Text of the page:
Former tech worker Joseph Bucciarelli dies in San Jose

  • by Cynthia Laird, News Editor
  • Wednesday May 31, 2023
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Joseph Bucciarelli. Photo: Courtesy Teresa Bucciarelli
Joseph Bucciarelli. Photo: Courtesy Teresa Bucciarelli

Joseph Bucciarelli, a gay man who once had a promising career in the tech field but whose mental illness eventually led him to be homeless, died May 13 in San Jose after he was struck by a transit van. He was 49.

Mr. Bucciarelli, a former San Francisco resident, had been missing for about the past four years, his mother, Teresa Bucciarelli, told the Bay Area Reporter. In spite of friends searching for Mr. Bucciarelli, and occasionally spotting him, he hadn't contacted his mother during that time, she said.

"We've been out there twice to find him," she said in a phone interview from her home in Florida. "He was homeless, abandoned his apartment. Everybody was always trying to help."

Teresa Bucciarelli said that she wants her son to be remembered and that was part of the reason she was speaking out.

"It wasn't an overdose; he didn't jump off a bridge," she said of her son's passing. "The truth is just as tragic."

According to Teresa Bucciarelli, Mr. Bucciarelli was struck and run over at the intersection of Stevens Creek Boulevard and De Anza Boulevard. A spokesperson at the Santa Clara County Office of the Medical Examiner-Coroner confirmed Mr. Bucciarelli's death at about 10 p.m. May 13 of multiple injuries. The spokesperson said that Mr. Bucciarelli was a transient.

The San Jose Police Department said it had no matching reports and referred the paper to the California Highway Patrol. A CHP spokesperson said it had no report under Mr. Bucciarelli's name. A second request to SJPD, asking the department to check again, was not responded to.

Tod Wohlfarth, who dated Mr. Bucciarelli for about six months back in the mid-1990s, said he was "such a sweet man." The two met at a queer-friendly coffee shop in Long Beach, California, in late 1993 or early 1994, he said.

Wohlfarth, who now lives in New York state but previously lived in San Francisco, said in a phone interview that it was his understanding that Mr. Bucciarelli was in New York City prior to coming to California and was working near the site of the first World Trade Center bombing in February 1993. He said he thinks Mr. Bucciarelli may have developed post-traumatic stress disorder as a result of that experience.

"He really didn't get help after that," Wohlfarth said of the period just after that tragedy. "He worked at the mall where everybody had to evacuate."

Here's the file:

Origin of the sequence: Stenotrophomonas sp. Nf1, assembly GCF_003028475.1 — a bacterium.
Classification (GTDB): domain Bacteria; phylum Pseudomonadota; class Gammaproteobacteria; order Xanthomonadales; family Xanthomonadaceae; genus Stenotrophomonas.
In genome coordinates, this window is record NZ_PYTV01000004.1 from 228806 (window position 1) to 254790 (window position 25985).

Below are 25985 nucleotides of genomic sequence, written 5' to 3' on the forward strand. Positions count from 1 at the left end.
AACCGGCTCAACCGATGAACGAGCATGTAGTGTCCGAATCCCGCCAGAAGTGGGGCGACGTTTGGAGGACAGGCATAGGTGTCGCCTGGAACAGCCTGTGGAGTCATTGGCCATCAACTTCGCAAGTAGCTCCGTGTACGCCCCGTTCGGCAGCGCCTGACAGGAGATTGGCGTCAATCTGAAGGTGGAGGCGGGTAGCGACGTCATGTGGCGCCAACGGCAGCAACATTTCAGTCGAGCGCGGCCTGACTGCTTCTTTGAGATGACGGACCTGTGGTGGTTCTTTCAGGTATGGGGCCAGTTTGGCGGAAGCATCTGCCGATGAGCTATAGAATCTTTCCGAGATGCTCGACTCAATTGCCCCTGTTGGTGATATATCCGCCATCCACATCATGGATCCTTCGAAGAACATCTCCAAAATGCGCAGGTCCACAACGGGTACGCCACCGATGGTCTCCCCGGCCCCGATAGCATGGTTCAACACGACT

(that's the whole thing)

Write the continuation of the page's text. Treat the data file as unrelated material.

Initially, their breakup was hard on Mr. Bucciarelli, Wohlfarth said. "He held it against me for years," he said.

Wohlfarth moved to San Francisco and attended UC Berkeley. Mr. Bucciarelli eventually also made his way to the city and the two became friends again.

"He had good friends and had a good job," Wohlfarth said.

In the mid-1990s, Mr. Bucciarelli was working in IT for Wired magazine with Jennifer Holmes. The two became roommates in an apartment in the Castro above Sui Generis on Market Street between 16th and Sanchez streets, Holmes said in a phone interview.

"He had just dropped out of Bennington and was totally self-taught," Holmes said, referring to the college in Vermont. "He was a tech whiz kid. He was super cute and a genius."

Holmes, a bi woman who started in accounts payable at Wired and left as executive assistant to the executive vice president, recalled the late summer of 1995, when Mr. Bucciarelli wanted to go to Burning Man.

"Everybody was going to Burning Man but the [Wired] server crashed so he couldn't go," Holmes recalled. She sent a photo showing Mr. Bucciarelli gathered at the apartment with Burning Man co-founders the late Larry Harvey, Flash Hopkins, and John Law, along with artist Dana Albany in 1996.

Joseph Bucciarelli when he lived at the Market Street apartment with roommate Jennifer Holmes around 1999. Photo: Courtesy Jennifer Holmes  

Holmes, the former producer of the Pride at City Hall party, said Mr. Bucciarelli was charming, funny, and spiritual. He had friends in several circles, from the Radical Faeries to baby bears, she recalled.

"I felt lucky to have him as a roommate," she said.

Around 1999-2000, Mr. Bucciarelli began dating Kevin Muth, a friend of Wohlfarth's who also lived in San Francisco. In an email, Muth, who now lives in New York City, wrote that he and Mr. Bucciarelli "enjoyed eating sweets, playing video games, listening to music, and occasional trips up and down the coast on my motorcycle." At the time, Mr. Bucciarelli was managing the IT for a design company in the South of Market neighborhood, Muth wrote, adding that it was a stressful job.